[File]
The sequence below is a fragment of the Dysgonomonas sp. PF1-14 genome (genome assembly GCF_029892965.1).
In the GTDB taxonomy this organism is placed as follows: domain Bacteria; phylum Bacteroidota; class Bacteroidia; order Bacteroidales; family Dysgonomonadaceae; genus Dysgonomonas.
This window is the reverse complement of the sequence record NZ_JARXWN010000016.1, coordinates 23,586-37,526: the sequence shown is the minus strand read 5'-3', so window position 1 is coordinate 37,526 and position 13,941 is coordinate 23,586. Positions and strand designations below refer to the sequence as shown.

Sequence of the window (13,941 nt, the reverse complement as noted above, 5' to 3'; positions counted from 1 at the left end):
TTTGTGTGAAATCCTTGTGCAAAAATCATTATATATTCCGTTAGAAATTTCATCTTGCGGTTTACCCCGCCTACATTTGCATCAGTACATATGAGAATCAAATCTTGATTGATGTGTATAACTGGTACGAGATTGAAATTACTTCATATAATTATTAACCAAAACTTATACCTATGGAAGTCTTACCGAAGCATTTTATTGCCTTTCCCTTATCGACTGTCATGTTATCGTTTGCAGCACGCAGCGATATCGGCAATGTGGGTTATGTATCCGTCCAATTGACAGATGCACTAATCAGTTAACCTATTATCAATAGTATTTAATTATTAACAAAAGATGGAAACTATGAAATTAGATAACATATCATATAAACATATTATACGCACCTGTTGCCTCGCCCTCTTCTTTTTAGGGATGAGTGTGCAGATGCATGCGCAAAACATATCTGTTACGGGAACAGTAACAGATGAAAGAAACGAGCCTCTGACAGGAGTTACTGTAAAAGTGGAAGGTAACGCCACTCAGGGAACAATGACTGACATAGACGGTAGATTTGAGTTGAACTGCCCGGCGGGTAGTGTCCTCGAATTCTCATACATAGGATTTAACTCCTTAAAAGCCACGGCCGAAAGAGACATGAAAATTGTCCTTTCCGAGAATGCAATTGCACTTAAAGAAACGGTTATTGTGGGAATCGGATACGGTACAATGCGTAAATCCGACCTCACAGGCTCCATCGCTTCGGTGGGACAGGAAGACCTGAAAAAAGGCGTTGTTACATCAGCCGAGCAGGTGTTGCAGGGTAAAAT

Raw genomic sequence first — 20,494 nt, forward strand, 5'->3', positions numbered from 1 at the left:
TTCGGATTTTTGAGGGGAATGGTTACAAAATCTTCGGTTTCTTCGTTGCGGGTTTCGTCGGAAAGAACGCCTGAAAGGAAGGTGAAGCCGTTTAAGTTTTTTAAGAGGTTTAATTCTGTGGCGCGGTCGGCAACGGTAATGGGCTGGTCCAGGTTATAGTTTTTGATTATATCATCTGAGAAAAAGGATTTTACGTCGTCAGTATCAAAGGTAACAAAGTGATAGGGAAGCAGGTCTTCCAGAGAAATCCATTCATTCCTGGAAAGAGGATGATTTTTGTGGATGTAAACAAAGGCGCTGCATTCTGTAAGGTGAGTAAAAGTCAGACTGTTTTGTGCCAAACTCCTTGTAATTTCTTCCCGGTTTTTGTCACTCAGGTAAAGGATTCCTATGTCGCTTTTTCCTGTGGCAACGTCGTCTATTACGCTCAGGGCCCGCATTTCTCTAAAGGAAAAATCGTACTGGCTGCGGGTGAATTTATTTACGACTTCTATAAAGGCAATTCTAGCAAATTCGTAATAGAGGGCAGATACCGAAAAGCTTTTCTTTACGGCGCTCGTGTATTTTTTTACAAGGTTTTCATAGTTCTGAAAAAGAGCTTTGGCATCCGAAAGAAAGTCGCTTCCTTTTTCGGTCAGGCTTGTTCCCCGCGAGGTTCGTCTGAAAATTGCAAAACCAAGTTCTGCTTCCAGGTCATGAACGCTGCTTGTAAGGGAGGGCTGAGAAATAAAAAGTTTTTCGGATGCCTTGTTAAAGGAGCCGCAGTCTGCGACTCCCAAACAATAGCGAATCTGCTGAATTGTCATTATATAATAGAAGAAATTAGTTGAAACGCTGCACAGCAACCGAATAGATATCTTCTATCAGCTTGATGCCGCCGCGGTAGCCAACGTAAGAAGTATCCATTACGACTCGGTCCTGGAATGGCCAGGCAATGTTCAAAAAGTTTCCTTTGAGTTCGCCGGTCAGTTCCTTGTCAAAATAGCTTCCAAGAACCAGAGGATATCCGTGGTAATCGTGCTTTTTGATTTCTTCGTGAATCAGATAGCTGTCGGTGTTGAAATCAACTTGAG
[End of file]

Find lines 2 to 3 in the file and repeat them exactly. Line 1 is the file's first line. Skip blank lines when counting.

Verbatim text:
In the GTDB taxonomy this organism is placed as follows: domain Bacteria; phylum Bacteroidota; class Bacteroidia; order Bacteroidales; family Dysgonomonadaceae; genus Dysgonomonas.
This window is the reverse complement of the sequence record NZ_JARXWN010000016.1, coordinates 23,586-37,526: the sequence shown is the minus strand read 5'-3', so window position 1 is coordinate 37,526 and position 13,941 is coordinate 23,586. Positions and strand designations below refer to the sequence as shown.